Rights and Duties of Registrar of Companies
Author : Manish Goyal, CNLU, Patna.
The Registrar of Companies (ROC) as defined under Section 2 of the Companies Act, 2013, is appointed by the Ministry of Corporate Affairs which is responsible for the regulation of Indian companies. At present, there are 22 Registrars of Companies holding offices in the major states of India with a number of functions and equipped with certain powers under the Companies Act of 1956 and Companies Act of 2013, the ROC is responsible for fostering business ethics and plays a dominant role in facilitating business culture.
Powers of Registrar of Companies:
Incorporation of Company and Certificate of Incorporation
The company is said to be established from the date mentioned in the certificate of incorporation. Not only does the certificate create the company, it also is “the conclusive evidence that all requirements of this act have been complied with in respect of registration and matters precedent and incidental thereto and that the association is a company authorized to be registered and duly registered under this act”.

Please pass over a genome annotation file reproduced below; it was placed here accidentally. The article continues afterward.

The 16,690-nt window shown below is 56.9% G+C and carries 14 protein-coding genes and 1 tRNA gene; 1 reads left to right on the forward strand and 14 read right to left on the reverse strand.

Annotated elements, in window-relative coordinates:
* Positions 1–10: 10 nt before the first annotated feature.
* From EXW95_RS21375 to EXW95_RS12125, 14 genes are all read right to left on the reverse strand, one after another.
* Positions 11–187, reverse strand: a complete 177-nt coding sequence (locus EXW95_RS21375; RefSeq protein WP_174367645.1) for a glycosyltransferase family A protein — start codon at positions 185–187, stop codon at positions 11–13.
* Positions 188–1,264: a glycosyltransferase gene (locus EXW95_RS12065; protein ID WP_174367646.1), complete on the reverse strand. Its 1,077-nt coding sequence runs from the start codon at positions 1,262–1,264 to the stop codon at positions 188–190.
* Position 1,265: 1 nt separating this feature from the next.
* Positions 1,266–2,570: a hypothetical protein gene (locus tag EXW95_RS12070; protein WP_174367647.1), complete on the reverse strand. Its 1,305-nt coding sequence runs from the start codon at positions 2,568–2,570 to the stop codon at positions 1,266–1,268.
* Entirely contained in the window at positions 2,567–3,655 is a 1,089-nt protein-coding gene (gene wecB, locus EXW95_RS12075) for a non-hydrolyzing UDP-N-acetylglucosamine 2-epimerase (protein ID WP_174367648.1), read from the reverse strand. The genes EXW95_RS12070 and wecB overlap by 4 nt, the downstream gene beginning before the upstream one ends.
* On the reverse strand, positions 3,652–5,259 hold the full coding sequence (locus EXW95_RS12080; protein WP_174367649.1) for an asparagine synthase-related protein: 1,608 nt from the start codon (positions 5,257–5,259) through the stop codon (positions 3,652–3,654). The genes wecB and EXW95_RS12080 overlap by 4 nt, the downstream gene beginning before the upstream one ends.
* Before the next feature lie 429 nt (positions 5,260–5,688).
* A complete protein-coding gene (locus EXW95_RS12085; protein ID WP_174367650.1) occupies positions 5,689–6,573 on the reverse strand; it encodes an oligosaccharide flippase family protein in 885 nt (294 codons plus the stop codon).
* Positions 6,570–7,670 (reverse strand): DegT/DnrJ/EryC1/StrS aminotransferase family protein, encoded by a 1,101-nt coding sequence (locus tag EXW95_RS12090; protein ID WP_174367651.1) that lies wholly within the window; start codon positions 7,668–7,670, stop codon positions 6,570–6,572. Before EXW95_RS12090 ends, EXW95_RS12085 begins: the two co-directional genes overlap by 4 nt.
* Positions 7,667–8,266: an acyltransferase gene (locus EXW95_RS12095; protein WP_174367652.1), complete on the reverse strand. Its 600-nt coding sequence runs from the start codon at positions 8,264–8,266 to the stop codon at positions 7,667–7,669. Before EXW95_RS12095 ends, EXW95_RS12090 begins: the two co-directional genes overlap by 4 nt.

In other words, the validity of the certificate cannot be disputed on any grounds whatsoever.
This is illustrated by the decision of the Judicial Committee of the Privy Council in Moosa Goolam Ariff v. Ebrahim Goolam Arif, in which Lord Macnaghten said:
“Their Lordships will assume that conditions of registration prescribed by the Indian Companies Act were not duly complied with; that there were not seven subscribers to the memorandum and that the registrar ought not to have granted the certificate, but the certificate is conclusive for all purposes”.